What is the secret of success for the world’s most renowned wine producers? Recent research co-authored by Valéry Michaux, Director of Research at NEOMA Business School, breaks the myth that a good wine is due only to the chemistry of the soil, the climate and local know-how.
In the book "Strategies of Wine-making territories, Clusters, Governance and Territorial brand", Professor Michaux reveals another kind of recipe for success: that between the cluster effect, strong governance and a single territorial brand.
"With this research we aimed to answer the following question: beyond taste and marketing, what explains the success of a vineyard?" said Valéry Michaux. The research identified three main factors essential to the success of a wine-growing area, beyond the organoleptic quality of the wine itself: the alliance between professionals in a local cooperation, the presence of a strong and implicated governance and the cluster effect.
"The cluster effect has a positive impact on certain wine-growing areas, such as in California’s Silicon Valley,” said Prof Michaux. Indeed, with an alchemy between different virtuous circles linked together (a strong entrepreneurial culture, direct competition, strong emulation and cooperation, continuous experimentation, innovation, mutual help and solidarity), the cluster effect is the impulse without which parts of the world would never have emerged onto the international wine scene.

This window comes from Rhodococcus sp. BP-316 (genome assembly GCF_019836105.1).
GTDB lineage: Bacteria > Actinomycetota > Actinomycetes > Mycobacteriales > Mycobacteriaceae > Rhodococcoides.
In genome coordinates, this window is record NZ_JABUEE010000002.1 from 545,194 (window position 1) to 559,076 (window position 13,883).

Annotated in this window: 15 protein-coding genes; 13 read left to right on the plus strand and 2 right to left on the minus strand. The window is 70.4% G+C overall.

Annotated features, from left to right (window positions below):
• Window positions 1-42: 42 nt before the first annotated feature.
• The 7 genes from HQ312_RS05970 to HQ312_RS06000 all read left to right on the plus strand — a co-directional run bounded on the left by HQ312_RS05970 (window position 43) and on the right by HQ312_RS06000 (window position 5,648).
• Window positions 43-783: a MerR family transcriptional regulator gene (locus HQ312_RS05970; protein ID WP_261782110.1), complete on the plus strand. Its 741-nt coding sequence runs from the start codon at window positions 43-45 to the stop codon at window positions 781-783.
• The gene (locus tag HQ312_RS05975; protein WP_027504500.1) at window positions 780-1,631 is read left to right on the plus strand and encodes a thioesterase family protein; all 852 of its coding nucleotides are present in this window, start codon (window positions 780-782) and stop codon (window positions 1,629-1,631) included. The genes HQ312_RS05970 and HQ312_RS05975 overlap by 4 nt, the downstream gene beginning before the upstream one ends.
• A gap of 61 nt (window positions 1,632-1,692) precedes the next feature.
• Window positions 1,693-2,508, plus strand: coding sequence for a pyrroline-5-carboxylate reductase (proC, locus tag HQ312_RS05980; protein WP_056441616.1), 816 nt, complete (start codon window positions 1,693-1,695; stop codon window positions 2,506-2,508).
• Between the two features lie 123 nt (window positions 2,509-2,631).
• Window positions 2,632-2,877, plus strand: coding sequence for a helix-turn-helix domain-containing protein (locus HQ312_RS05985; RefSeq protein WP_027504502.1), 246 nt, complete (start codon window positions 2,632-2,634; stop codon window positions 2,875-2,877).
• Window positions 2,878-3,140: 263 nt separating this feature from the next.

"The presence of a strategic alliance between professionals contributes significantly to the development of a single territorial umbrella brand and thus its influence. A strong local self-governance is also essential for a territorial brand to exist," said Prof. Michaux. Thus, the complimentary governance structure between local industry professionals enforces a higher standard of quality and regulates the forces making possible collective communication between all local actors in direct competition.
The book, part of the "Management & Forecasting" series co-published by EMS editions and MPE, was written by a team of French and international researchers from different disciplines within economics and management who analyzed various case studies of successful vineyards around the world such as Champagne and Rioja, vineyards that are changing such as those in Cahors or Armenia, and dispersed growers and cooperatives such as those in northern Italy and the Beqaa Valley in Lebanon.